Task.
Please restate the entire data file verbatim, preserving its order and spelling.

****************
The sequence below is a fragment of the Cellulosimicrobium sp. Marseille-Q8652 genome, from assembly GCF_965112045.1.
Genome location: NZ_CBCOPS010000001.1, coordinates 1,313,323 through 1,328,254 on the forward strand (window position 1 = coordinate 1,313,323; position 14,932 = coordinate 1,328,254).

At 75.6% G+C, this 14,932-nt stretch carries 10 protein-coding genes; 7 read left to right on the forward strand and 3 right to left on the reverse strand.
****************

The sequence below is a fragment of the Cellulosimicrobium sp. Marseille-Q8652 genome, from assembly GCF_965112045.1.
Genome location: NZ_CBCOPS010000001.1, coordinates 1,313,323 through 1,328,254 on the forward strand (window position 1 = coordinate 1,313,323; position 14,932 = coordinate 1,328,254).

At 75.6% G+C, this 14,932-nt stretch carries 10 protein-coding genes; 7 read left to right on the forward strand and 3 right to left on the reverse strand.